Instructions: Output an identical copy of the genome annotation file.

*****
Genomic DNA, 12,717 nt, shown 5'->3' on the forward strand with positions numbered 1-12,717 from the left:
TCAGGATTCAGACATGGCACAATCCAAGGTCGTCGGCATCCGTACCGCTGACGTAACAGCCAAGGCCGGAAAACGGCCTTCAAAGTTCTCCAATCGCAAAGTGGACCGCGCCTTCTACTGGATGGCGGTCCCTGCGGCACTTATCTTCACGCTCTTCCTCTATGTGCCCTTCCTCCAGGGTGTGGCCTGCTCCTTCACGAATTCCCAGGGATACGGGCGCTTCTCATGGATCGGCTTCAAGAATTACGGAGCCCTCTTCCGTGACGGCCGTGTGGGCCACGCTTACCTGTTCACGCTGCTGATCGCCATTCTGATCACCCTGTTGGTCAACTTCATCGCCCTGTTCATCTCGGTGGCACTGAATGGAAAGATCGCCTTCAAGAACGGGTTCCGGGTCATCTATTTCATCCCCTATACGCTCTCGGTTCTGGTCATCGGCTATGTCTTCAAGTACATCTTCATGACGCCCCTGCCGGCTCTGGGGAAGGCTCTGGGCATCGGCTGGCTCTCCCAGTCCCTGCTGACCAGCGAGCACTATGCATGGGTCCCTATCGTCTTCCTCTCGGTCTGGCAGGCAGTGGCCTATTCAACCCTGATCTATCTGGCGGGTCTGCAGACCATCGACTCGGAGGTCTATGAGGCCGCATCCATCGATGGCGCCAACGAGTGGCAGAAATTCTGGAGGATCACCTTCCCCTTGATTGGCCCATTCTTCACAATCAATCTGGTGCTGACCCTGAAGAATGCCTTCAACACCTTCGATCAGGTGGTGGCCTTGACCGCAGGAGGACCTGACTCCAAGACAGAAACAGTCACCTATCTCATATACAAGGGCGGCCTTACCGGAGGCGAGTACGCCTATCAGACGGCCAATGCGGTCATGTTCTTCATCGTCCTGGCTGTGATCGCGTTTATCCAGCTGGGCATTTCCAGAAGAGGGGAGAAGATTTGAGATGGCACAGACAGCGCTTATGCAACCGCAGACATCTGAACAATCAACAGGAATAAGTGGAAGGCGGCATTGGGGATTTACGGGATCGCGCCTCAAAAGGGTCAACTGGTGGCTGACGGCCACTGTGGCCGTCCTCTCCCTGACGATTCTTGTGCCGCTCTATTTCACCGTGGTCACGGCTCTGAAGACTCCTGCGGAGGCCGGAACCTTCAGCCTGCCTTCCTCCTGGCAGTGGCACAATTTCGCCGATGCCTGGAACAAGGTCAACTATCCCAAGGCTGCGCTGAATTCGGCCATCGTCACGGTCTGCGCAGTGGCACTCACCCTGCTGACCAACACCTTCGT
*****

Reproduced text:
Genomic DNA, 12,717 nt, shown 5'->3' on the forward strand with positions numbered 1-12,717 from the left:
TCAGGATTCAGACATGGCACAATCCAAGGTCGTCGGCATCCGTACCGCTGACGTAACAGCCAAGGCCGGAAAACGGCCTTCAAAGTTCTCCAATCGCAAAGTGGACCGCGCCTTCTACTGGATGGCGGTCCCTGCGGCACTTATCTTCACGCTCTTCCTCTATGTGCCCTTCCTCCAGGGTGTGGCCTGCTCCTTCACGAATTCCCAGGGATACGGGCGCTTCTCATGGATCGGCTTCAAGAATTACGGAGCCCTCTTCCGTGACGGCCGTGTGGGCCACGCTTACCTGTTCACGCTGCTGATCGCCATTCTGATCACCCTGTTGGTCAACTTCATCGCCCTGTTCATCTCGGTGGCACTGAATGGAAAGATCGCCTTCAAGAACGGGTTCCGGGTCATCTATTTCATCCCCTATACGCTCTCGGTTCTGGTCATCGGCTATGTCTTCAAGTACATCTTCATGACGCCCCTGCCGGCTCTGGGGAAGGCTCTGGGCATCGGCTGGCTCTCCCAGTCCCTGCTGACCAGCGAGCACTATGCATGGGTCCCTATCGTCTTCCTCTCGGTCTGGCAGGCAGTGGCCTATTCAACCCTGATCTATCTGGCGGGTCTGCAGACCATCGACTCGGAGGTCTATGAGGCCGCATCCATCGATGGCGCCAACGAGTGGCAGAAATTCTGGAGGATCACCTTCCCCTTGATTGGCCCATTCTTCACAATCAATCTGGTGCTGACCCTGAAGAATGCCTTCAACACCTTCGATCAGGTGGTGGCCTTGACCGCAGGAGGACCTGACTCCAAGACAGAAACAGTCACCTATCTCATATACAAGGGCGGCCTTACCGGAGGCGAGTACGCCTATCAGACGGCCAATGCGGTCATGTTCTTCATCGTCCTGGCTGTGATCGCGTTTATCCAGCTGGGCATTTCCAGAAGAGGGGAGAAGATTTGAGATGGCACAGACAGCGCTTATGCAACCGCAGACATCTGAACAATCAACAGGAATAAGTGGAAGGCGGCATTGGGGATTTACGGGATCGCGCCTCAAAAGGGTCAACTGGTGGCTGACGGCCACTGTGGCCGTCCTCTCCCTGACGATTCTTGTGCCGCTCTATTTCACCGTGGTCACGGCTCTGAAGACTCCTGCGGAGGCCGGAACCTTCAGCCTGCCTTCCTCCTGGCAGTGGCACAATTTCGCCGATGCCTGGAACAAGGTCAACTATCCCAAGGCTGCGCTGAATTCGGCCATCGTCACGGTCTGCGCAGTGGCACTCACCCTGCTGACCAACACCTTCGT